Senior Natalie Hernandez experienced a culture shock when she realized that her high school in Elizabeth, Admiral William F. Halsey Jr. Health and Public Safety Academy, did not get the same care or privileges compared to the high schools for the gifted in Elizabeth.
The 22-year-old, studying Global Studies and Political Science, is now running for the Elizabeth Board of Education. Hernandez along with two other candidates are running a progressive grassroots campaign to unseat three current members of the Elizabeth Board of Education.
On August 28th, they announced their campaign along with their ballot slogan “Justice for Elizabeth”. Hernandez says there has been a strong push for change on the Elizabeth board over an ongoing division between privileges granted to students who attend so-called magnet schools as opposed to students who do not attend a school with high academic standing.
Students attending standard schools such as Admiral William F. Halsey Jr. Health and Public Safety Academy have been faced with racial inequity, lack of guidance and support and the constant inconsistency of failing to listen to the community, she contends.
Hernandez explained that the board has not made enough efforts to assist students and their families when it comes to language barriers and addressing concerns the community may have.
“During meetings, they have not made it easier for information to be translated for those who don’t speak English as their first language. They leave the public speaking section to the last few minutes and invite the choir to make it all seem great”, Hernandez said.
She added that students who were thrown into these schools did not receive fair treatment and rather than taking the time to hire guidance counselors, they focused on hiring police officers. Many students were also pushed to attend the military rather than a university after their senior year.
“You feel like a criminal in your own learning space”, Hernandez stated.
Hernandez further expressed her concern for specialized classes and the need for more testing towards learning disabilities for students who may have problems at home or are struggling in school need direction. She explained that the extra services might make a difference in what sociologists call a school to prison pipeline explained as young adults who come from disadvantaged backgrounds and are likely to be incarcerated to harsh school policies. The reality is that if schools aren’t setting up all of their students for success, they are setting them up for failure and an inauspicious future.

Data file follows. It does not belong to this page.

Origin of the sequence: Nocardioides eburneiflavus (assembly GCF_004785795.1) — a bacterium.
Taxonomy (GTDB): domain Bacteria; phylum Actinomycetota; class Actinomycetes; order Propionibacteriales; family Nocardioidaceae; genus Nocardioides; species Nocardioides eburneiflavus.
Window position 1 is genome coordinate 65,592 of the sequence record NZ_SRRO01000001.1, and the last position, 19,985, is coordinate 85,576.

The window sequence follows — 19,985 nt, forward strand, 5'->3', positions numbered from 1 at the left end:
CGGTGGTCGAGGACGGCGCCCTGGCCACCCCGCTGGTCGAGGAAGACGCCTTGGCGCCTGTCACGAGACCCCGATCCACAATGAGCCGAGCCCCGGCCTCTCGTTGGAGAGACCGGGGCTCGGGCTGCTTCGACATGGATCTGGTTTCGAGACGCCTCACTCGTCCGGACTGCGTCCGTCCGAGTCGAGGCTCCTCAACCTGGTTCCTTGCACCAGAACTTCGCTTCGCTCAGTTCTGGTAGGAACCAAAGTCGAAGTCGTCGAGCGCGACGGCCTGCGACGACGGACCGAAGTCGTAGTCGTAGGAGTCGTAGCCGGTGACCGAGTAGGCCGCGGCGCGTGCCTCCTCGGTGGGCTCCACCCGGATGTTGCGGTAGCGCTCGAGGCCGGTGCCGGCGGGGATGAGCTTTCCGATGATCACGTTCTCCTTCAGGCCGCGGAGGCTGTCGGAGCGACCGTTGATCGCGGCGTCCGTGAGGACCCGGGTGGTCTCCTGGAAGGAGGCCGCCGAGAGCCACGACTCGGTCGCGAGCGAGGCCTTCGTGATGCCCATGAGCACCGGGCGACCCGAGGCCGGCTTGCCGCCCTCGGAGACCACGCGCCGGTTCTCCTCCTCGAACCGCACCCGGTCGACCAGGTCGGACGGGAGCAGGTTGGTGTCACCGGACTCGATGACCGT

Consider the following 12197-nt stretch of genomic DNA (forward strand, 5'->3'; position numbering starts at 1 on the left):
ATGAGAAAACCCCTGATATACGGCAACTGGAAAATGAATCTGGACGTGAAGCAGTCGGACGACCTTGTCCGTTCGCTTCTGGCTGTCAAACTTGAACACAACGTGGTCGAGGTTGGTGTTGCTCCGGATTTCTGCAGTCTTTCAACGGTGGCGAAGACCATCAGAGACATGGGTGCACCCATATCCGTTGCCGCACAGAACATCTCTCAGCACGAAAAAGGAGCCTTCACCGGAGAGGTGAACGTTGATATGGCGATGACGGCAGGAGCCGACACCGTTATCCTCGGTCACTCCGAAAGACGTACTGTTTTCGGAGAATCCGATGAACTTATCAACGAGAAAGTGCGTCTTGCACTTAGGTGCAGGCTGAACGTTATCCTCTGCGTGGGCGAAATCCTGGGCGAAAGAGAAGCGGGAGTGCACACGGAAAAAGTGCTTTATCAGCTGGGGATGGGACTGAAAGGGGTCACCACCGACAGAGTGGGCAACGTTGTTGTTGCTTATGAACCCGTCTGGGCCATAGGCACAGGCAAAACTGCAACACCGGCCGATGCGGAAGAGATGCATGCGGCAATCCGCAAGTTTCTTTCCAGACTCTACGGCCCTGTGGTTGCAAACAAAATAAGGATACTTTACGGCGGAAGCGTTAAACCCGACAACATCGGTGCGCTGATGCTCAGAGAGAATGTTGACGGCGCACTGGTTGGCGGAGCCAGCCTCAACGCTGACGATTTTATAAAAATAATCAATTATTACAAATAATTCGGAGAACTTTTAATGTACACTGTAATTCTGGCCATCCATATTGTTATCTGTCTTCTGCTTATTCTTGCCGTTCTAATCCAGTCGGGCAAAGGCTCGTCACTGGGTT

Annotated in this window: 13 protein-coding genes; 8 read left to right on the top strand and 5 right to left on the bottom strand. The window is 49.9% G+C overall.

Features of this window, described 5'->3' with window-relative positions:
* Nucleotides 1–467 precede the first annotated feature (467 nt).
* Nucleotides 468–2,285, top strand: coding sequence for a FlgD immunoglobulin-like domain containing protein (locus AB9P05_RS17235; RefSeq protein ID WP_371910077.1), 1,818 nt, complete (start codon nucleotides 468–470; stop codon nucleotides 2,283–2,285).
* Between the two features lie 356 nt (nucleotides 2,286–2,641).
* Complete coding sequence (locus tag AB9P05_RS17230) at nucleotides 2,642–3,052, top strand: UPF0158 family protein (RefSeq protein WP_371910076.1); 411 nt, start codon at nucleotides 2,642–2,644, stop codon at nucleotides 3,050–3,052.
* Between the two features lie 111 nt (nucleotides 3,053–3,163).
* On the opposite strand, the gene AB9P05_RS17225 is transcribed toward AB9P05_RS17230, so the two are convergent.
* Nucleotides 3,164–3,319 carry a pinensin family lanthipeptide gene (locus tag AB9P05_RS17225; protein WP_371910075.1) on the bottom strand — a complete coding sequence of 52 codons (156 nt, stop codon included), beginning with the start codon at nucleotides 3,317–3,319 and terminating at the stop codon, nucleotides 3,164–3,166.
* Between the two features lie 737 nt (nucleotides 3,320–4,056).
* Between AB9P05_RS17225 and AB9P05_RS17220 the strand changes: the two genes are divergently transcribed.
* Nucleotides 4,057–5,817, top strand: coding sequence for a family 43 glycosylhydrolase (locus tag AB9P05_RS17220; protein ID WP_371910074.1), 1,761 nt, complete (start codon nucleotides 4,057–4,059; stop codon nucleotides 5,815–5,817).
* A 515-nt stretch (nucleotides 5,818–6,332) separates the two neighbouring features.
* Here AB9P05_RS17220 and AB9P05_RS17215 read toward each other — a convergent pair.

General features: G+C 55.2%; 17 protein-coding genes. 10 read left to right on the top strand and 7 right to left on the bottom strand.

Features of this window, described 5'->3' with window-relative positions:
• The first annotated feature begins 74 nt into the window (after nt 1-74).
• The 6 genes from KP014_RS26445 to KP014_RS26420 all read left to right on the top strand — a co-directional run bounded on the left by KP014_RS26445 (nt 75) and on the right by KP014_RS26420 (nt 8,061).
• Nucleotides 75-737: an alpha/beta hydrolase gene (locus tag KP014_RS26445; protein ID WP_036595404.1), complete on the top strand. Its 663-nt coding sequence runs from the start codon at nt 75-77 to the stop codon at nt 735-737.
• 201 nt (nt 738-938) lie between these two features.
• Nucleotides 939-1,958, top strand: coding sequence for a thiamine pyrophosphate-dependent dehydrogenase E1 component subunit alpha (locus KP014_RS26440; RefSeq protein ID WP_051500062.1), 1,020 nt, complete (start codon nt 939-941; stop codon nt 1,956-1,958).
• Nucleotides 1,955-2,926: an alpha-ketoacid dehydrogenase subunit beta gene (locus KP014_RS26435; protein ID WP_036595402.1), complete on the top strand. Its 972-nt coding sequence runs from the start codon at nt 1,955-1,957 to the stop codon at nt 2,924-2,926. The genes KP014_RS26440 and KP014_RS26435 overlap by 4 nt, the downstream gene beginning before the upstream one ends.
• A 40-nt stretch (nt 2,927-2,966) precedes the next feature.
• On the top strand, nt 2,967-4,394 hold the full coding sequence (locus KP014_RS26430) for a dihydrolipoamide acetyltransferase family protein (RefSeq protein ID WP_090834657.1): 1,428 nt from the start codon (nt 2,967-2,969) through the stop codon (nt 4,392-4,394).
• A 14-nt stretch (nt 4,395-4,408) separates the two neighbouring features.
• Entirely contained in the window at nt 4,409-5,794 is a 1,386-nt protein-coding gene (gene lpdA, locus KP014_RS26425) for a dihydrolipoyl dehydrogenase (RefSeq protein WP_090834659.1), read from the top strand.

Pat Politano, spokesman of the Elizabeth School District, said the district provides services for 3,513 special needs children. The district provides education at more than 100 highly-specialized schools for children with needs. The special needs cost to the district are $65 million out of the $505 million operating budget. That includes more than 500 instructional staff and 291 special education teachers.
According to the Elizabeth Public Schools official website, the board has major responsibilities for the adoption of a budget that will provide for buildings, staff, materials, and equipment to enable the school system to carry out its functions.
“To pay for these services, the district has an operating budget of $505 million; and a total
budget of $578 million,” Pat Politano, spokesman of the Elizabeth School District said.
Kason Little, Justice Advocate expressed concerns similar to Hernandez where the board has lacked transparency, equity and is in strong need of a structural change.
Although Little is not running for a seat on the board he has spent years fighting against the injustice that has been prevalent among the school district.
Little said that some of the main problems include transparency, equity, the absence of focus towards special education students and the strong need for structural change. He presented a life skills class which would be embedded into the curriculum and require a $5.4 million investment. This was overlooked by the board, he said.
“There needs to be federal oversight because they’re incapable of running it themselves. Any change that has been made was a sugar-coated, watered-down change.There has never been fluent change,” Little stated.
According to the Public School Review, Admiral William F. Halsey Junior Health & Public Safety Academy placed in the bottom 50 percent of all schools in New Jersey for overall test scores for the 2017-18 school year.
Politano explained that the district is recognized as one of the top urban school districts in the nation with Terence C. Reilly School No. 7 cited as a Blue Ribbon School by the U.S. Department of Education and Elizabeth High — Frank J. Cicarell Academy ranked as one of the top 50 high schools in the country.
Both schools are considered schools for the gifted and talented, leaving them in high academic standing.
This upcoming election will provide opportunities for people to speak out on what is working within the district and what may need to be changed.
“This is only the start to a long journey of bringing power back to the people,” Hernandez said.